My long weekend: Day Three
Jess and I love to play putt-putt. Since our youth, we’ve been on many a putt-putt course throughout the country. In Florida, where both of our grandparents resided, was a jungle-themed course that we frequented when we visited the family. It was set up as if a plane crashed in a jungle (there was an actual plane on the side of the hill). Alongside one hole was a quicksand pit with the frame of a body and only an explorer’s hat visible. Another hole was on a sloping, sinking boat.
Now, just because we’ve played a lot of putt-putt, that doesn’t mean that we’re good. Once I nailed Jess in the knee with a wayward ball. Another time I hit the ball so hard that it was closer to the next hole than the one we were on. And I can’t count how many times my ball has fallen in the water trap.
For Jess’ last day visiting me, Fred and I took her out to our favorite miniature golf course. Fred had played the course his whole life and had introduced it to me on our first date. I have yet to beat him but I will prevail one day! But I digress.
Miniature golf is different from putt-putt. With putt-putt, the fairways have fake grass and obstacles are spinning windmill blades or strategically placed rocks. Miniature golf is played on real grass and the holes are surrounded by real sand and are farther away from the tee than in putt-putt. It’s also a lot harder. There are still obstacles, but there are no windmills.
When I play mini-golf, I start off by hitting the ball too hard and usually send it flying past the hole. Usually, though, by the back 9 I get the hang of things and actually make par on a few holes. The opposite happened for Jess. She started off well, but then progressively got worse. It culminated near the end. One of the toughest holes had a 5-foot high fence surrounding it. We had to tee off from about 15 feet away, get through the one opening in the fence, over the stone bridge (I’d gotten stuck on that for 3 strokes once) and then there was still another 15 feet to the hole. Jess shot first and got close to the opening of the fence but didn’t get through. I went and, miraculously, the ball sailed through the opening, across the bridge, and landed within a couple of feet of the hole. Fred went last and lobbed his ball far to the left, nowhere close to the fence’s opening. This made me laugh because Fred rarely messes up this bad on the mini-golf course so I have to take advantage when he does.
I stood back when Jess took her next shot, and it was a good thing, too, because in effort to get her ball through the fence opening, she lobbed the ball pretty hard. It flew up in the air and hit the wooden railing that surrounded the top of the fence, and then bounced into the grass outside the fence. I laughed at that as I watched Fred attempt to putt around the side of the fence to the opening. Then Jess went again. “I’m going to try to hit it over!” she said. What happened resulted in me doubling over, clinging to my club as if it were a cane to keep me from falling over. Once again, Jess lobbed the ball high and it angled to her right, bounced off the railing, and flew toward the hole. Unfortunately, it was hole 4 and we were on hole 12.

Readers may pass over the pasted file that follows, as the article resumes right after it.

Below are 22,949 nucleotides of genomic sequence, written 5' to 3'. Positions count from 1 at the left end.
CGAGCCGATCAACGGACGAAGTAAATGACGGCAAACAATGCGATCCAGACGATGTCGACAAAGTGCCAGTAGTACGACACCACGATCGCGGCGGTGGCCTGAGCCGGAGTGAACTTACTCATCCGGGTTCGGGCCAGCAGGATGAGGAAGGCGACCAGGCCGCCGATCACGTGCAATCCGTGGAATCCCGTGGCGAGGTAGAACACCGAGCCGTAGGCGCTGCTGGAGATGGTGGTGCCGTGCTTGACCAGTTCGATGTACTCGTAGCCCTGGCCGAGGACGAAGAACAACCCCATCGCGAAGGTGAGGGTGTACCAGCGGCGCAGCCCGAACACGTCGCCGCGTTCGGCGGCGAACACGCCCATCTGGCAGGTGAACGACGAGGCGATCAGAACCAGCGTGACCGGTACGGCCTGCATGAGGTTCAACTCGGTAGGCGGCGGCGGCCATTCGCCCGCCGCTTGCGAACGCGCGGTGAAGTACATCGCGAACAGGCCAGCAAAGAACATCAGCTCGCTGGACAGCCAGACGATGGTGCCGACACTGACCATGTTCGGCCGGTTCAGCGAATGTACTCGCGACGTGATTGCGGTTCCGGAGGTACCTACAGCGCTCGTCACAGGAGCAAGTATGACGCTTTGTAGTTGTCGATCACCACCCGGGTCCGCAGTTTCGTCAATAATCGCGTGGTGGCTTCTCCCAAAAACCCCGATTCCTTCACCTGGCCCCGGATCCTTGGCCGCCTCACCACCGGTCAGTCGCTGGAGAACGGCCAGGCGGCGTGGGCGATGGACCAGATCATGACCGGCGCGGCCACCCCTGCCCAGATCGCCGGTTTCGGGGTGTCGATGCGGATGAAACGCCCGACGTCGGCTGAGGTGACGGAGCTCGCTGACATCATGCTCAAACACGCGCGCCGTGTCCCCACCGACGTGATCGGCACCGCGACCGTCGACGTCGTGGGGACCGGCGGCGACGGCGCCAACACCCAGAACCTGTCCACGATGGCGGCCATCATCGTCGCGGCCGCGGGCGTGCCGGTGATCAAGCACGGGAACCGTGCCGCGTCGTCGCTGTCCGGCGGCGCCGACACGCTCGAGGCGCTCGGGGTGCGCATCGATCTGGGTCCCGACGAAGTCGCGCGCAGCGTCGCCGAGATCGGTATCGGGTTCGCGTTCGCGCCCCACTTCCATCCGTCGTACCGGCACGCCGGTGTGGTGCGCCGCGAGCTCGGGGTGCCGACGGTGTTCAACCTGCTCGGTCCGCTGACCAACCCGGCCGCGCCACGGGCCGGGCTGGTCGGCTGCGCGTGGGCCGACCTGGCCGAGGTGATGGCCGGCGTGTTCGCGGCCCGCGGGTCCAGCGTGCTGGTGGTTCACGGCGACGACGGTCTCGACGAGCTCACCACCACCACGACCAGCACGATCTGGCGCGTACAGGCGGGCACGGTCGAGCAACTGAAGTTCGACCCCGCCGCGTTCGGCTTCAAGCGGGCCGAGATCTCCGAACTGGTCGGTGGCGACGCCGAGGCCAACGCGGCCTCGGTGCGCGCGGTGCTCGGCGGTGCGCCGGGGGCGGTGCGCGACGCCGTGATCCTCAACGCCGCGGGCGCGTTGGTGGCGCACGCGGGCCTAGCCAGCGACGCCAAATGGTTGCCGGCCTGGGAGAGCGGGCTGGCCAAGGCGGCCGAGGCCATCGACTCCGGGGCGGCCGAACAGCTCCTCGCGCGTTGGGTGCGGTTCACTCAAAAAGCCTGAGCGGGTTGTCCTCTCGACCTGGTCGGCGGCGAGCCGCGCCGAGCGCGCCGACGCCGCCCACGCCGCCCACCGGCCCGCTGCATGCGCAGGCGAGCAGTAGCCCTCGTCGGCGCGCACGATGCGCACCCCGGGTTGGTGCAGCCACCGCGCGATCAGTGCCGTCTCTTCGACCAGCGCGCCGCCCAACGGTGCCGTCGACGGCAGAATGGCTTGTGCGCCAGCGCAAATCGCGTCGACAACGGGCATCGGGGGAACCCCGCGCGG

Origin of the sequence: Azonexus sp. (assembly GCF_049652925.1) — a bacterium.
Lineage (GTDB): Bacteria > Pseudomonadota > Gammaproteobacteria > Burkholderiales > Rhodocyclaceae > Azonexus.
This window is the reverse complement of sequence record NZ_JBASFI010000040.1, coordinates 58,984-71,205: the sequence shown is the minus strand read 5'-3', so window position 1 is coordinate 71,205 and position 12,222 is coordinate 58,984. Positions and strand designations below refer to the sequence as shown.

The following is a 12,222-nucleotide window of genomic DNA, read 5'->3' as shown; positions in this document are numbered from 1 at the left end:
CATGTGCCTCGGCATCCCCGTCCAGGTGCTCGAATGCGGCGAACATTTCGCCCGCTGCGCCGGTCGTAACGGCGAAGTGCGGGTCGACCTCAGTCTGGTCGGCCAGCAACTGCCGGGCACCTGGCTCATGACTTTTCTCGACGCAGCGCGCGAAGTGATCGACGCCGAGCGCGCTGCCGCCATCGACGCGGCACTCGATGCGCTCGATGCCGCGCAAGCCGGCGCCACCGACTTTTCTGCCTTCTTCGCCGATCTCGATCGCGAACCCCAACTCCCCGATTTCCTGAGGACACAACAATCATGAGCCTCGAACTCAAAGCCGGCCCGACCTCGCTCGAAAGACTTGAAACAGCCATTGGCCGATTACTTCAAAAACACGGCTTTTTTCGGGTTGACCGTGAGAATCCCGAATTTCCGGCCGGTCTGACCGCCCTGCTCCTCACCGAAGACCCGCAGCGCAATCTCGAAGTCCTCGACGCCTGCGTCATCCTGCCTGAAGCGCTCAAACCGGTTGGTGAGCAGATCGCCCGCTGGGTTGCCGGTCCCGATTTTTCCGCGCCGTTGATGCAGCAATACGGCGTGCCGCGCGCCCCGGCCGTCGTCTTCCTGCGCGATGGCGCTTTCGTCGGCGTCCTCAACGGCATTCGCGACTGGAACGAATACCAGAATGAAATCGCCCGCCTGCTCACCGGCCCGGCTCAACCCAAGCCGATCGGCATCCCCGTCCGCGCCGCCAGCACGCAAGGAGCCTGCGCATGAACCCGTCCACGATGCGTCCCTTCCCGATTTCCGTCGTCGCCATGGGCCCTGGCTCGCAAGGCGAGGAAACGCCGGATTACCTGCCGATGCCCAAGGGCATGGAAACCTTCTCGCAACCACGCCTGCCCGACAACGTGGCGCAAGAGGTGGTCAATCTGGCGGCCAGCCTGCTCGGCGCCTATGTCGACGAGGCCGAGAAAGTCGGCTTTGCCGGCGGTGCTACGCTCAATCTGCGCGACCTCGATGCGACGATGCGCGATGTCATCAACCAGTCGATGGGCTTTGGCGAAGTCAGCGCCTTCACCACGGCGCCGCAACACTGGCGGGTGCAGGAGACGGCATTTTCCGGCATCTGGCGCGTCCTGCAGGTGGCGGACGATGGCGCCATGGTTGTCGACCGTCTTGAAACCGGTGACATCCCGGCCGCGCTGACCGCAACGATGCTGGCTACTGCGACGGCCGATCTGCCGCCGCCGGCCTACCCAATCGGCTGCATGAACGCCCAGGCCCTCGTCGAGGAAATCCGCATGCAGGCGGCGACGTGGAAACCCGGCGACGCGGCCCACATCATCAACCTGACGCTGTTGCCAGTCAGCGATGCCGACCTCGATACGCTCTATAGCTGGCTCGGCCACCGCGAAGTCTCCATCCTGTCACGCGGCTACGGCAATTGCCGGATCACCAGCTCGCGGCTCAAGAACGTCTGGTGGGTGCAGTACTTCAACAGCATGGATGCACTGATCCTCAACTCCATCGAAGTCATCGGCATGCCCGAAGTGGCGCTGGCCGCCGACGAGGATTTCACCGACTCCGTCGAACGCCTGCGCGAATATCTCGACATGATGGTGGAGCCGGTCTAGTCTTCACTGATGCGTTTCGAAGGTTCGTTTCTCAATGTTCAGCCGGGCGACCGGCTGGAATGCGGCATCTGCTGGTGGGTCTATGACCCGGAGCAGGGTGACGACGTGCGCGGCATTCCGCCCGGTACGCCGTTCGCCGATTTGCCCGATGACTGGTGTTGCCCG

Back and forth Jess and Fred took turns trying unsuccessfully to get their balls on the green. At one point, Fred told Jess, “It might be easier if you just putt the ball through the holes in the fence!” Perhaps it would have been, but it wouldn’t have been nearly as much fun. Or hilarious (I’d cried all my makeup off at this point). Once they both reached the 6-stroke limit, I putted my ball in. Two strokes.
The next hole, Jess was up first. This was another tricky one. There was a well and the hole was beyond the well, down a little slope. Newbies would think that going through the well would be the fastest way. Maybe in putt-putt where tubes help lead the balls through certain obstacles, but not in mini-golf. It was actually quite easy to get stuck in this well and was best to putt around it. Fred and I advised Jess to do so. I don’t know if she heard “putt around” or “putt over” but she decided to hit the ball with a greater force than she had been. The ball sailed through the air and hit a large rock. Because of the force, the ball bounced off the rock and sailed back toward Jess. It looked like it might hit her in the head, but it didn’t. Instead, it hit the par sign and flew off in another direction, far from the hole. Jess and I were doubled over in laughter. Tears streamed my face. I was finding it difficult to breath. Fred, who was also finding all this amusing, said, “That’s what we call a boomerang shot!”